The aim of this work was to develop a propofol (PPF) based Total Intravenous Anaesthesia (TIVA) technique to be used in dogs by veterinary surgeons in practice. As PPF is a poor analgesic agent, this work also looked into the development of a co-infusion scheme for the potent alpha2-adrenoceptor agonist medetomidine (MED) and its active enantiomer dexmedetomidine (DEX). The study was divided into 4 phases. In phase one, canine PPF pharmacokinetic (PK) parameters, derived from previous studies reported in the literature, were incorporated to a Target Controlled Infusion (TCI) system. This approach, comprising computer software incorporated into a syringe driver, which will deliver PPF to a predicted blood concentration, is widely used in humans. The performance of the system was investigated in 6 greyhounds and 10 mixed-breed dogs undergoing routine dental work by comparing predicted with measured PPF concentrations in venous blood samples obtained during and following TCI PPF anaesthesia. The optimal induction target was 3 mgml-1, and an adequate depth and a satisfactory quality of anaesthesia were achieved with mean maintenance targets of between 3.4 and 4.5 mgml-1 of PPF. The performance of the TCI system was considered clinically acceptable as the Median Prediction Error (MDPE%), a measure of bias, and the Median Absolute Performance Error (MADPE%), a measure of the accuracy, were -12.47 and 28.47 respectively, in the greyhounds and 1.56 and 24.79 respectively, in the mixed-breed dogs. The system was easy to use and the quality of anaesthesia was judged to be adequate for dental work. Phase 2 illustrated the inhibitory effect of MED and DEX on PPF metabolism at the level of the cytochrome P450 in rat and canine hepatic tissue and highlighted, therefore, the possible effect on the metabolism dependant performance of the TCI system. Before designing an infusion scheme for MED and studying its possible effect on PPF PK in vivo (phase 4), the purpose of phase 3 was to characterise cardiovascular and respiratory effects of MED administered IV to dogs anaesthetised with a TCI of PPF, and to assess its suitability for use in a TIVA regime. Eighty dogs, ASA 1 or 2, aged 0.5 to 8 years, were randomly allocated into 8 groups of 10 dogs according to the dose of MED administered (Groups 1-8: 0 (saline, 0.9%, 1 ml), 0.01, 0.03, 0.1, 0.3, 1, 3, 10 mcgkg-1 MED, respectively). Following premedication, anaesthesia was induced with a PPF target blood concentration of 3 mcgml-1 and maintained with a target concentration of 3.5 mcgml-1. Cardiovascular and respiratory parameters were recorded for 15 min post induction and before saline (group 1) or MED (groups 2-8) was injected slowly over 1 min. Medetomidine induced a dose-dependent reduction in heart rate (HR) and increase in systolic arterial blood pressure (ABP). At the time of maximum observed effect (2 min post MED injection), the ED50 for ABP and HR were 2.05 and 0.187 mcgkg-1 respectively, while the ED95 (doses of MED inducing 95% of the maximum effect) values were estimated to be 18.1 mcgkg-1 and 3.1 mcgkg-1, respectively. The no effect doses for MED were 0.01 mcgkg-1 for HR, and 0.1 mcgkg-1 for ABP. Minimal respiratory effects were observed in all groups except the group receiving 10 mcgkg-1 of MED where, by the end of the recording period (20 min post MED injection), 8 of 9 spontaneously breathing dogs became apnoeic after MED administration. Phase 4 was designed to develop and assess a stepped infusion scheme for MED and DEX in the TCI PPF anesthetised dog using MED PK parameters from O. Vainio (V1 = 470 mlkg-1, K12 = 0.0954, K21 = 0.0438, K10 = 0.0489); to observe the possible PK and PD (pharmacodynamic) interactions between PPF and the 2 alpha2-adrenoceptor agonists during co-infusion; to determine the minimum blood PPF infusion target (MIT) necessary to prevent purposeful movement during supramaximal noxious stimulation (tetanic twitch for 5 sec at the level of the 4th and 5th coccygeal vertebrae) with and without a co-infusion of MED or DEX and to confirm the DEX minimum analgesic blood concentration of 0.85 ngml-1. Six female beagle dogs, 7.3 (± 2.3) years old, were anaesthetised on 4 occasions, following a randomised cross over design: PPF TCI with either co-stepped infusion of saline (PS), MED (blood target of 1.7 ngml-1, PM), low DEX (blood target of 0.85 ngml-1, PLD) or high DEX (blood target of 1.7 ngml-1, PHD). The co-infusion was started 25 min after the start of anaesthesia (instrumentation period), while the MIT determination was conducted 15 min after the last step of the co-infusion. Venous blood samples were taken at specific times for determination of the PPF, MED and DEX plasma concentrations. The performance of the TCI system for PPF in the dog was only clinically acceptable in the PS and PLD treatments with MDPE% values of 18.85 and 25.94 respectively, and MDAPE% values of 18.85 and 35.80 respectively. In this study the use of DEX 0.85 ngml-1 had a similar PPF sparing effect to the equivalent MED blood concentration of 1.7 ngml-1, but with less effects on ABP, as well as on the performance of the TCI for PPF in the dog. Therefore, it could be concluded that DEX was more advantageous than MED given by infusion in PPF anaesthetised dogs. The study also confirmed the validity of the PK of MED from the previous study. The study redefined specific PK parameters for DEX, although the MED PK parameters could also be used. The study indicated that DEX blood concentrations as low as 0.85 ngml-1 decreased the measured PPF blood concentrations necessary to maintain anaesthesia during noxious stimulation by about 38%. However, although this study supported the suitability of the co-infusion of DEX during PPF anaesthesia in the dog, and the analgesic/sedative effects of DEX were present at the lowest blood concentrations with well maintained respiratory parameters, the CV effects were marked with a decrease in HR and CO and an increase in systolic and mean ABP. Further studies are therefore necessary to establish if a lower blood concentration of DEX will provide analgesia while preserving the CV system.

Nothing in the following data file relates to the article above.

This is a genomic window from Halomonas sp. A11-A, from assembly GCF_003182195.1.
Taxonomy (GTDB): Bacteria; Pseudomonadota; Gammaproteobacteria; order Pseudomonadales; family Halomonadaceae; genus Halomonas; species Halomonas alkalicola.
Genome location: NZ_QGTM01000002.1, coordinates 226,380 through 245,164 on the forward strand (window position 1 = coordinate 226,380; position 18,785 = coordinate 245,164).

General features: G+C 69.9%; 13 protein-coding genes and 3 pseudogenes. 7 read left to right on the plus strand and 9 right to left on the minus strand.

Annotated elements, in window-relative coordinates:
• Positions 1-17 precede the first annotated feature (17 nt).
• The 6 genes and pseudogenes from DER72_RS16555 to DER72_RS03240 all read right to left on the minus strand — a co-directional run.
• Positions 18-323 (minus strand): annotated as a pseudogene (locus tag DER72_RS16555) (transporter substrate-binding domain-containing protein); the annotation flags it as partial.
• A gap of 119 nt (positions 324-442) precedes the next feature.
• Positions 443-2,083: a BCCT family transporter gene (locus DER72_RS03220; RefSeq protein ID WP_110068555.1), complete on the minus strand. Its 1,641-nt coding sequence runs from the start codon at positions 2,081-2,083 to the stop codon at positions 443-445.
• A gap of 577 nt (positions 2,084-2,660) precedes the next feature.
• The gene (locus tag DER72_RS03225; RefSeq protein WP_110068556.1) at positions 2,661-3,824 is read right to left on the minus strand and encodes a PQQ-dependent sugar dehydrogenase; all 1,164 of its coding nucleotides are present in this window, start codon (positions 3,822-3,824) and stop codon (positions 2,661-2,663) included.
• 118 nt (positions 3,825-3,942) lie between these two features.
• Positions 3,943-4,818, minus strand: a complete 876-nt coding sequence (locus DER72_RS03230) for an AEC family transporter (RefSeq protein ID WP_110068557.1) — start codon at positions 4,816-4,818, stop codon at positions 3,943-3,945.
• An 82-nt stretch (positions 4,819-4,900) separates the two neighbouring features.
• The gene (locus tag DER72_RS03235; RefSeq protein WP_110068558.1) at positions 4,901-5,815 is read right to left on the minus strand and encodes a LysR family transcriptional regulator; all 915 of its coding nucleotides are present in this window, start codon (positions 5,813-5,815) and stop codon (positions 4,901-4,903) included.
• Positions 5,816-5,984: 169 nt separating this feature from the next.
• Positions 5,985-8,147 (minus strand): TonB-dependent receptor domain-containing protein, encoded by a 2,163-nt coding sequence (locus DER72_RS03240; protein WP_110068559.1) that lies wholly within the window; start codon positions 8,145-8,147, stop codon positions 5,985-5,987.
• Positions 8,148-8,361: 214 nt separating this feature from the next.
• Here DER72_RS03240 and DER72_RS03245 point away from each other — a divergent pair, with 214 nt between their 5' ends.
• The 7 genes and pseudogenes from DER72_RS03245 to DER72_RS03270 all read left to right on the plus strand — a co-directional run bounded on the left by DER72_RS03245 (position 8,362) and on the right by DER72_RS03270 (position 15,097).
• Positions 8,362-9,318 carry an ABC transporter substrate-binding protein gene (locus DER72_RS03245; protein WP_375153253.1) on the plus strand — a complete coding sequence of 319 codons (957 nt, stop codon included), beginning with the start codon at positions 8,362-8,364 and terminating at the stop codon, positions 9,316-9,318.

Item Type: Thesis (PhD)
Qualification Level: Doctoral
Keywords: canine, anaesthesia, TIVA, TCI, infusion, propofol, Target, intravenous, pharmacokinetic, medetomidine, dexmedetomidine, levomedetomidine, cytochrome P450, CYP, pharmacodynamic, drug interaction,
Subjects: S Agriculture > SF Animal culture > SF600 Veterinary Medicine
Colleges/Schools: College of Medical Veterinary and Life Sciences > School of Veterinary Medicine
Supervisor's Name: Reid, Prof. Jacky and Nolan, Prof. Andrea
Date of Award: 2008
Depositing User: Dr Thierry Beths
Unique ID: glathesis:2008-354
Copyright: Copyright of this thesis is held by the author.
Date Deposited: 15 Jan 2009
Last Modified: 10 Dec 2012 13:17
URI: http://theses.gla.ac.uk/id/eprint/354